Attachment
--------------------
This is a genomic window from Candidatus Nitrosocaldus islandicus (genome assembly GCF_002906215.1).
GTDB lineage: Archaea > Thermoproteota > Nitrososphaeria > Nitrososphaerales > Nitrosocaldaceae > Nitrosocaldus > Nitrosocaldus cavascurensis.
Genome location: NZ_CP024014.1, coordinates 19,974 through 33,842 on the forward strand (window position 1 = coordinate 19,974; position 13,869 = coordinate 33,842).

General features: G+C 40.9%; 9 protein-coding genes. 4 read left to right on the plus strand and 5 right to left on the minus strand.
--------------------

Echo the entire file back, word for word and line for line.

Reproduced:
This is a genomic window from Candidatus Nitrosocaldus islandicus (genome assembly GCF_002906215.1).
GTDB lineage: Archaea > Thermoproteota > Nitrososphaeria > Nitrososphaerales > Nitrosocaldaceae > Nitrosocaldus > Nitrosocaldus cavascurensis.
Genome location: NZ_CP024014.1, coordinates 19,974 through 33,842 on the forward strand (window position 1 = coordinate 19,974; position 13,869 = coordinate 33,842).

General features: G+C 40.9%; 9 protein-coding genes. 4 read left to right on the plus strand and 5 right to left on the minus strand.